Sub-Saharan Africa Sees "Disheartening" Declines in Freedom


Freedom in Sub-Saharan Africa faltered in 2008 after nearly two decades of gradual gains, according to a new report released by Freedom House this week. Freedom in the World 2009 indicates that Sub-Saharan Africa and the former Soviet Union experienced the most acute deterioration in political rights and civil liberties last year, part of a global trend in which freedom has retreated for three consecutive years.

"Sub-Saharan Africa has seen notable increases in freedom over the past generation, making these recent setbacks all the more disheartening," said Arch Puddington, Freedom House director of research. "While some new democracies have emerged, a larger number of states are struggling or failing to consolidate freedom. It is particularly disturbing that declines were registered by African countries on every indicator measured by Freedom in the World during the past year, with a notably sharp drop in the region's civil liberties scores."
Freedom in the World examines the state of freedom in all 193 countries and 16 strategic territories. The survey analyzes developments that occurred in 2008 and assigns each country a freedom status—either Free, Partly Free or Not Free based on a scoring of performance in key freedoms. Worldwide, 34 countries registered declines in freedom and 14 registered improvements.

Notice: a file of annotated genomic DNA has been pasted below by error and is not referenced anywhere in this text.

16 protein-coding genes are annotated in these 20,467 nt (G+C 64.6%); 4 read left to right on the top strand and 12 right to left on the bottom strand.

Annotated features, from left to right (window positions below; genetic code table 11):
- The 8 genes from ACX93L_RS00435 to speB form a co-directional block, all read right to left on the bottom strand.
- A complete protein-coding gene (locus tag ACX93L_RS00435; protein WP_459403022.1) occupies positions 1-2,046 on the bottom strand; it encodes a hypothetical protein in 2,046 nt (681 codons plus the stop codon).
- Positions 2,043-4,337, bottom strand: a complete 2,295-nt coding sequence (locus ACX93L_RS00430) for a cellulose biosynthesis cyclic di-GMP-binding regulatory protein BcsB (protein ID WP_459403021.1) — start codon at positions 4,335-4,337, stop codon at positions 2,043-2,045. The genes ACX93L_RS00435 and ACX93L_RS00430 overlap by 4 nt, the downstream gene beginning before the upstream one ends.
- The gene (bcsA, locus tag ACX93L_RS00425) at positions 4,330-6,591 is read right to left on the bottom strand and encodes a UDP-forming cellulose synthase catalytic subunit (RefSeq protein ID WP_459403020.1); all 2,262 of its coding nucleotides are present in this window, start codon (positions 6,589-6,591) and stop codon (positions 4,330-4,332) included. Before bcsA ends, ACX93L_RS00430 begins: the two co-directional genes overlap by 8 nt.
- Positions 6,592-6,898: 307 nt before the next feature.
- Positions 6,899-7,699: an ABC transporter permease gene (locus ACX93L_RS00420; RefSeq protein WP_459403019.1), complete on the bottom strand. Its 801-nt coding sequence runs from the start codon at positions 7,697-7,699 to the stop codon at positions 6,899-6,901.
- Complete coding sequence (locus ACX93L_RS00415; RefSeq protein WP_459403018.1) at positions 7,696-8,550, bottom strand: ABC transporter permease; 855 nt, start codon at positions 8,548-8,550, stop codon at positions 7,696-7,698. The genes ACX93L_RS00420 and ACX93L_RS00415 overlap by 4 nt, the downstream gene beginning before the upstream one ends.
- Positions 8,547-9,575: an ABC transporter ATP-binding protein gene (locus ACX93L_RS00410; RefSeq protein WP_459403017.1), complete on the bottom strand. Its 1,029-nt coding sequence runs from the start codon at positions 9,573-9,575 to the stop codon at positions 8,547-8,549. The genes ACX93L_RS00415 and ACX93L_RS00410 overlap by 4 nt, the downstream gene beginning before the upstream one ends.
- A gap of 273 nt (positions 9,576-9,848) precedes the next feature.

Among the 48 countries of Sub-Saharan Africa, 10 were rated Free in 2008, while 23 were rated Partly Free and 15 were rated Not Free. Twelve countries and one territory—about one-fourth of the regional total—experienced setbacks. That number was second only to the former Soviet Union, where fully half of its 12 countries suffered declines. (Download the Map of Freedom: Sub-Saharan Africa.)

Senegal was downgraded from Free to Partly Free due to the government’s increasingly authoritarian tendencies and Mauritania declined from Partly Free to Not Free because a military coup ousted a democratically-elected president. Mauritania and the Central African Republic lost their status as electoral democracies. In addition to Senegal and Mauritania, declines were also registered in Burundi, Cameroon, the Democratic Republic of Congo, Equatorial Guinea, Gabon, Gambia, Guinea, Namibia, Nigeria, Zimbabwe and Somaliland.

However, there were some positive developments. Gains were noted in Zambia, which improved its judiciary, and in Angola following the country's first legislative elections since 1992. Political rights also improved in Cote d’Ivoire, which saw the number of eligible voters increase for its upcoming elections, and in Comoros, which restored its constitutional government.

"African democrats should take the initiative to arrest these declines, several of which occurred in the continent's largest and most influential countries," said Thomas O. Melia, Freedom House deputy executive director. "More must be done to break with Sub-Saharan Africa's enduring patterns of poor governance, authoritarian rule and repression.”

Freedom House, an independent nongovernmental organization that supports the expansion of freedom in the world, has been monitoring political rights and civil liberties worldwide since 1972.

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